Para aumentar tanto a quantidade de recursos disponíveis para conservação como a eficiência com que estes recursos são vastos, discutimos neste artigo o que projetos que visam a conservação e o manejo dos recursos naturais deveriam trabalhar para melhorar seus processos de manejo adaptativo, incluindo como planejar suas estratégias, monitorar os efeitos das mesmas e avaliar as relações de custo-efetividade dessas estratégias. Usando como base a abordagem de manejo adaptativo conhecida por Padrões Abertos para a Prática de Conservação, nós sugerimos alguns componentes-chave e ferramentas de planejamento estratégico e monitoramento de projetos, em particular ferramentas de diagramação (modelos conceituais e cadeia de resultados) e a utilidade de medidas prévias e áreas de comparação (p. ex. controles) para o monitoramento da efetividade de estratégias. Para demonstrar a utilidade do manejo adaptativo, nós discutimos dois exemplos atuais de projetos publicados que tenham completado pelo menos um ciclo de manejo adaptativo (planejar, monitorar, avaliar e adaptar). To increase both the amount of conservation resources available and the efficiency with which those resources are spent, we make the case that projects of conservation and natural resources management should work on improving their adaptive processes. This includes how projects plan their strategies, track the effects of those strategies, and evaluate the cost-effectiveness of actions. By using an adaptive management process denominated the Open Standards for the Practice of Conservation as a foundation, we suggest some key components and tools for strategic planning and project monitoring, such as diagramming tools (conceptual models and results chain). We also suggest the use of preliminary measures prior to planning and a design employing comparison areas (i.e., control sites) for assessments of strategy effectiveness. To demonstrate the utility of adaptive management, we briefly summarize two previously published examples of actual projects that have completed at least one adaptive management cycle (planning, monitoring, evaluation, and adaptation processes).
Diet Overlap and Foraging Activity between Feral Pigs and Native Peccaries in the Pantanal
Inter-specific competition is considered one of the main selective pressures affecting species distribution and coexistence. Different species vary in the way they forage in order to minimize encounters with their competitors and with their predators. However, it is still poorly known whether and how native species change their foraging behavior in the presence of exotic species, particularly in South America. Here we compare diet overlap of fruits and foraging activity period of two sympatric native ungulates (the white-lipped peccary,Tayassu pecari, and the collared peccary, Pecari tajacu) with the invasive feral pig (Sus scrofa) in the Brazilian Pantanal. We found high diet overlap between white-lipped peccaries and feral pigs, but low overlap between collared peccaries and feral pigs. Furthermore, we found that feral pigs may influence the foraging period of both native peccaries, but in different ways. In the absence of feral pigs, collared peccary activity peaks in the early evening,possibly allowing them to avoid white-lipped peccary activity peaks, which occur in the morning. In the presence of feral pigs, collared peccaries forage mostly in early morning, while white-lipped peccaries forage throughout the day. Our results indicate that collared peccaries may avoid foraging at the same time as white-lipped peccaries. However, they forage during the same periods as feral pigs, with whom they have lower diet overlap. Our study highlights how an exotic species may alter interactions between native species by interfering in their foraging periods.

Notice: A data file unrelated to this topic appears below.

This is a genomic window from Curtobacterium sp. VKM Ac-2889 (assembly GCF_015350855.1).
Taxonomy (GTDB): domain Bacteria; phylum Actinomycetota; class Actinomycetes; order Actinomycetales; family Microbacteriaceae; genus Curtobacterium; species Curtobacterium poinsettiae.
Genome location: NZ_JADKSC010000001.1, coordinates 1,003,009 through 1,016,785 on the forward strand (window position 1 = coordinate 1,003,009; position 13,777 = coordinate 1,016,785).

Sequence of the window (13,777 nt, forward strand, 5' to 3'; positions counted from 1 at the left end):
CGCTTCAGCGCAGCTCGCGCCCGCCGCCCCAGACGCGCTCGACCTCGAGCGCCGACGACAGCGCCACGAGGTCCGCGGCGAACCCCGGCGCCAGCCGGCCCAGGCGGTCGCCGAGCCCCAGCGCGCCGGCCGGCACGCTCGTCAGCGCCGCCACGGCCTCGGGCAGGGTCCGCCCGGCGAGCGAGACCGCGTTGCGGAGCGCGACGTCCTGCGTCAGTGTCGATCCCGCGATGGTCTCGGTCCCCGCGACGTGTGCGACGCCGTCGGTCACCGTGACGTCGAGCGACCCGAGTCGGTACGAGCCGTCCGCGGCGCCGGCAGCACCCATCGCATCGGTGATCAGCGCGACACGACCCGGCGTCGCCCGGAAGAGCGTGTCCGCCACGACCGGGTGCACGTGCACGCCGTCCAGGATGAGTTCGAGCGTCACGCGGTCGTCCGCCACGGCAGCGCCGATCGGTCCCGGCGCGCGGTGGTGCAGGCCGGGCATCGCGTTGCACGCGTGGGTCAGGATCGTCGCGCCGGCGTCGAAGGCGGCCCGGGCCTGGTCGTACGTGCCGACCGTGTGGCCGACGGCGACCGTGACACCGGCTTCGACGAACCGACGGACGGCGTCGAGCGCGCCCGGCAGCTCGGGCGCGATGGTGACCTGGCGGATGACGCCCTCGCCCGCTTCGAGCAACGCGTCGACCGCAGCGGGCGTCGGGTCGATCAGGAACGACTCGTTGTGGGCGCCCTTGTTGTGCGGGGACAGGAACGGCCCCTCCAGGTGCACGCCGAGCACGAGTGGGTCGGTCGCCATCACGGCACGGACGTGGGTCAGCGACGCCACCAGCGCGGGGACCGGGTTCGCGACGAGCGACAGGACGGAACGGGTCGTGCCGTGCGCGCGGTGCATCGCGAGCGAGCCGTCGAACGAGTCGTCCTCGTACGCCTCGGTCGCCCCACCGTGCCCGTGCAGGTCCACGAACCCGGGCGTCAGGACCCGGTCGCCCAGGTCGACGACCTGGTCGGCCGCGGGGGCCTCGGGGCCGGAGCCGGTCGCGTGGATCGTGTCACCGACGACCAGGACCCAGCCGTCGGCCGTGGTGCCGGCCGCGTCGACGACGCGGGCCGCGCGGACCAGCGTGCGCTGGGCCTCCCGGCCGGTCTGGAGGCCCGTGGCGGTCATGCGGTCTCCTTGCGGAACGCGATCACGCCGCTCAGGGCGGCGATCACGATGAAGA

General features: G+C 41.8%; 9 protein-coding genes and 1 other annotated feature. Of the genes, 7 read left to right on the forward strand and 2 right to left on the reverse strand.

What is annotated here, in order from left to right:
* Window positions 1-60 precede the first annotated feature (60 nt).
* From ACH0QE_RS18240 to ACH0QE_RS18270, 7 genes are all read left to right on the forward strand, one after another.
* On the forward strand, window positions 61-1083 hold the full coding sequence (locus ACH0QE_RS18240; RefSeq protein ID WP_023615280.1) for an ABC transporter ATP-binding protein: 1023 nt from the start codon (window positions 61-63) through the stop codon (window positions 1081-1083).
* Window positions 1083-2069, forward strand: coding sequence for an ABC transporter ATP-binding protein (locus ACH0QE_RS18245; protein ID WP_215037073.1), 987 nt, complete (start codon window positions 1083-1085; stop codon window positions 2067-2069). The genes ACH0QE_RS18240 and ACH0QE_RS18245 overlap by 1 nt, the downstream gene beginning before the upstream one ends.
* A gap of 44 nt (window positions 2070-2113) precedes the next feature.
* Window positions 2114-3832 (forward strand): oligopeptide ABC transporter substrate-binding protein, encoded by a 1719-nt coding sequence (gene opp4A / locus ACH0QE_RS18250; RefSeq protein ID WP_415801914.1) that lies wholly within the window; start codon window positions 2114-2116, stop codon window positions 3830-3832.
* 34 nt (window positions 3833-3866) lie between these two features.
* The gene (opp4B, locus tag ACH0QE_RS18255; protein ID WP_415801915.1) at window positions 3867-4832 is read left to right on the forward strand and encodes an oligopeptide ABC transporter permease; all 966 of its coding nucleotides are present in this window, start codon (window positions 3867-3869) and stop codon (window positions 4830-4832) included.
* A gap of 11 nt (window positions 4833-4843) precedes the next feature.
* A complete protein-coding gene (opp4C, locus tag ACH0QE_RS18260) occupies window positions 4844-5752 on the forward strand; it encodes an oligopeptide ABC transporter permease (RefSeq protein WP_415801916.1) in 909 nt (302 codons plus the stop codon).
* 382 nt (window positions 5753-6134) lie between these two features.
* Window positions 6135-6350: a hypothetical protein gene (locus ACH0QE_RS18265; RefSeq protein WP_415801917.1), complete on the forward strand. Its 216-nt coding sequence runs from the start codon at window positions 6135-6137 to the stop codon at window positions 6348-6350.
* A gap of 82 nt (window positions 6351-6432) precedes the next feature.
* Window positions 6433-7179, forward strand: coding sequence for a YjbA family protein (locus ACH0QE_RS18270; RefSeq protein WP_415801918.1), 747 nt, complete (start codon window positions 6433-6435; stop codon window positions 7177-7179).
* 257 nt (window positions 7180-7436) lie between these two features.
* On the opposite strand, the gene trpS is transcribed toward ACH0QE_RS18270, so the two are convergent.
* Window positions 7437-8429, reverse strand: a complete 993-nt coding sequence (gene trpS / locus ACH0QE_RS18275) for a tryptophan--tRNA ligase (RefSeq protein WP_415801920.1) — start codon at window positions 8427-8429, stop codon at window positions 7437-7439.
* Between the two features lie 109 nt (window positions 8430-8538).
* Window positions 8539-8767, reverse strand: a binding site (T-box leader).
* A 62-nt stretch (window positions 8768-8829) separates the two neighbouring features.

The effects of deforestation on white-lipped peccary ( Tayassu pecari ) home range in the southern Pantanal
In the neotropics, white-lipped peccaries ( Tayassu pecari ) are important indicators of intact natural landscapes and the status of medium- to large-sized mammals dependent on forest habitats. Recognizing the species value as an environmental indicator of landscape and forest conditions in the southern Pantanal, we evaluated the impacts of deforestation and fragmentation on forest mammals by analyzing T. pecari home ranges in a pristine area with intact natural vegetation cover, and a relatively disturbed area where deforestation and conversion to exotic grass pasture is becoming prevalent. In the relatively disturbed region, the home range area was 51% larger than it was in the pristine area, and there were two centers of activity separated by a large unused deforested patch. In the pristine region, there was only one activity center without large unused patches. We relate the differences in the disturbed area to fragmentation of the original T. pecari home range and loss of forest fruit sources. We discuss the implications of ongoing forest fragmentation and predicted climate change for T. pecari and other forest frugivores in the naturally patchy and highly seasonal environment of the Pantanal.